IN ONE of the largest health care fraud settlements in US history, Johnson & Johnson will pay $2.2bn to end civil and criminal investigations into kickbacks to pharmacists and the marketing of pharmaceuticals for off-label uses, US Attorney General Eric Holder said yesterday.
The resolution of the long-running case with the company and its subsidiaries covers the marketing of anti-psychotic drugs Risperdal and Invega and heart drug Natrecor over several years. As part of the settlement, Justice Department lawyers filed a civil complaint against J&J in US District Court for the Eastern District of Pennsylvania.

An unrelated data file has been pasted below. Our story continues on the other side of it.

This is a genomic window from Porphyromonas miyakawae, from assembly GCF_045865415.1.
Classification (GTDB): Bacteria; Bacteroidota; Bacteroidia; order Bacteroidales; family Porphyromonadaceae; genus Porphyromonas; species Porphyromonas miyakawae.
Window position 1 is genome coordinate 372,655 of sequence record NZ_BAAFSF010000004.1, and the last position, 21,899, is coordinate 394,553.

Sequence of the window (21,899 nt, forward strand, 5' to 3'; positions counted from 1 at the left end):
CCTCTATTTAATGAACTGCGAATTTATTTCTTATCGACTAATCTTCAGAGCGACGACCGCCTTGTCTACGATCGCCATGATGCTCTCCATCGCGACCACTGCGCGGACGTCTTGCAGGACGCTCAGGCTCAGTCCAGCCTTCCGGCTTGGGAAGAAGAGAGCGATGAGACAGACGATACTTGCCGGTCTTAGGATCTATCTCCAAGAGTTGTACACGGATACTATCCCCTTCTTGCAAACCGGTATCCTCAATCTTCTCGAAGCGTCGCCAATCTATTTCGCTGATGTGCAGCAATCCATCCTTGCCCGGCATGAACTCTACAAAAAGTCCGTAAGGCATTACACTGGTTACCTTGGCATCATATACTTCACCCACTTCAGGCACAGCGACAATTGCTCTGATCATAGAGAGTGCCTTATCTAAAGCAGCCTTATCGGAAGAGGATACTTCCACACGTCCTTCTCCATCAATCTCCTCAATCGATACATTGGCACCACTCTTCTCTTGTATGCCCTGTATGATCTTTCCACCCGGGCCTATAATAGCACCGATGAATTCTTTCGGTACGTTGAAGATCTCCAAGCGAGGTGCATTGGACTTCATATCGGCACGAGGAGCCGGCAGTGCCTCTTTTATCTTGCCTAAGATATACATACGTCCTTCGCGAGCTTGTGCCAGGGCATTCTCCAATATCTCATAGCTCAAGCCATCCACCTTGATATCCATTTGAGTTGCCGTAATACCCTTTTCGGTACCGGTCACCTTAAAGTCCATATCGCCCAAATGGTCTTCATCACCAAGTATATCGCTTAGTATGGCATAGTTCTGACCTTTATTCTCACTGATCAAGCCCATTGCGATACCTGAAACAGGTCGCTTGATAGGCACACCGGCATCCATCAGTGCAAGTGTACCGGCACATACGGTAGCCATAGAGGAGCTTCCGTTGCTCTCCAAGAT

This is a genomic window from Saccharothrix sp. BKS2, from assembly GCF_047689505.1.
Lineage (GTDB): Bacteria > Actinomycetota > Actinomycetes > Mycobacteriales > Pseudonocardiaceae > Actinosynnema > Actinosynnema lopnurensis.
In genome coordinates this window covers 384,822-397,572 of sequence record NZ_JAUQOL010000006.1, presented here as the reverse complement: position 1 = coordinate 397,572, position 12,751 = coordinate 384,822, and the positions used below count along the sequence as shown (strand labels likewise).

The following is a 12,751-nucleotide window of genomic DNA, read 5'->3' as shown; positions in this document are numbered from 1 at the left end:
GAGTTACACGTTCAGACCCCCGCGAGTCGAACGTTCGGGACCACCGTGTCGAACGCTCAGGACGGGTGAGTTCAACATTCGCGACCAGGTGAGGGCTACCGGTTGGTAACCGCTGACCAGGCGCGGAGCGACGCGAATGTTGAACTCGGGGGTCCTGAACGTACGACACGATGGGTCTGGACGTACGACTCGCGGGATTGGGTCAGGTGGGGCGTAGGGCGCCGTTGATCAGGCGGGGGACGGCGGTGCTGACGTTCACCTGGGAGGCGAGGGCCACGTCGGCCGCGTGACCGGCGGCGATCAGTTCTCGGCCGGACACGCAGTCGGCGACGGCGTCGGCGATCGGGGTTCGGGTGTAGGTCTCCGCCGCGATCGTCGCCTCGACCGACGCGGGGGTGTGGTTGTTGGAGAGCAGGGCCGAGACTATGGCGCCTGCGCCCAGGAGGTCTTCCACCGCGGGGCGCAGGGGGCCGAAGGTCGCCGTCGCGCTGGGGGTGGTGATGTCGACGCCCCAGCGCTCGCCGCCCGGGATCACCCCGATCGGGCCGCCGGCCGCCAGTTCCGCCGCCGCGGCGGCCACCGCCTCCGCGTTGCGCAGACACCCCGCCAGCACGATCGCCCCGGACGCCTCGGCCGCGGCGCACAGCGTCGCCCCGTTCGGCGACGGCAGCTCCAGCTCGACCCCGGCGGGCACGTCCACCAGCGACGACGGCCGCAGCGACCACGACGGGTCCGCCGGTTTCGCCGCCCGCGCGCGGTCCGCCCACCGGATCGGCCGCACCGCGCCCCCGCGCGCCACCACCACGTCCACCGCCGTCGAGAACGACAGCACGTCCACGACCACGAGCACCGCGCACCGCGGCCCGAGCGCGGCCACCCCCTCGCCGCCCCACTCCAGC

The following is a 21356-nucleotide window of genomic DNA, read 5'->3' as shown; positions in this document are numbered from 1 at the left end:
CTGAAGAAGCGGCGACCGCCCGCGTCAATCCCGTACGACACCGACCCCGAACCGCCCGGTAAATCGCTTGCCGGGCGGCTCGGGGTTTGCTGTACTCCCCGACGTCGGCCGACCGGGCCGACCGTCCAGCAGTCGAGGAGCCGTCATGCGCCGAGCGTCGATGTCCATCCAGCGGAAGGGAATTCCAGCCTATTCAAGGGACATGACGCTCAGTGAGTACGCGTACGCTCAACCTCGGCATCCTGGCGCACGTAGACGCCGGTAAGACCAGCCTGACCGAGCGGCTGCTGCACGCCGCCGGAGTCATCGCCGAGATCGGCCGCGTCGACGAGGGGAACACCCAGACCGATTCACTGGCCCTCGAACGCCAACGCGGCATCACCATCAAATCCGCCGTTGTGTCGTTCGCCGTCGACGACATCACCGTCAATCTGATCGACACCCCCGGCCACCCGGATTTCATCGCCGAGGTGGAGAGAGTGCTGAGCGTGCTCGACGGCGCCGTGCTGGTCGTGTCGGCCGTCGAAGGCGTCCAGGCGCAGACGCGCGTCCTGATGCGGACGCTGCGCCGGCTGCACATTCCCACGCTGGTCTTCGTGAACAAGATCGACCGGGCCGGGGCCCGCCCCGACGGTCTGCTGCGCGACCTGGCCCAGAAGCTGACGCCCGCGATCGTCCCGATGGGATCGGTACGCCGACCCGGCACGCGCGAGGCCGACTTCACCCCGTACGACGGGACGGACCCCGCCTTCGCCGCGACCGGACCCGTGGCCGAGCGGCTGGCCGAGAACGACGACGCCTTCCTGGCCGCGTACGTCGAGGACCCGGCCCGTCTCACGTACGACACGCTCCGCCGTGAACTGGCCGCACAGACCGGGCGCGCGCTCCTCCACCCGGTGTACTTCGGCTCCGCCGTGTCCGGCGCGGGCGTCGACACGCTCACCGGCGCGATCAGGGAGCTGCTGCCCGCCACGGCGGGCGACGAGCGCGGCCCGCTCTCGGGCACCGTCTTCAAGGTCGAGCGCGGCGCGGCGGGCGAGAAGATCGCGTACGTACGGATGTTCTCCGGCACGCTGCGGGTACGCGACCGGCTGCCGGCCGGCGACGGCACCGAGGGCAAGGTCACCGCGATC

The settlement also resolved allegations that J&J and a subsidiary, Scios, marketed Natrecor for off-label uses not approved by the FDA and not covered by federal healthcare programmes. J&J disclosed in a securities filing in 2011 it had reached an agreement to resolve criminal penalties related to the promotion of Risperdal, but that certain issues remained open.
“We reached closure on complex legal matters spanning almost a decade,” said Michael Ullmann, general counsel of J&J.
City A.M. Reporter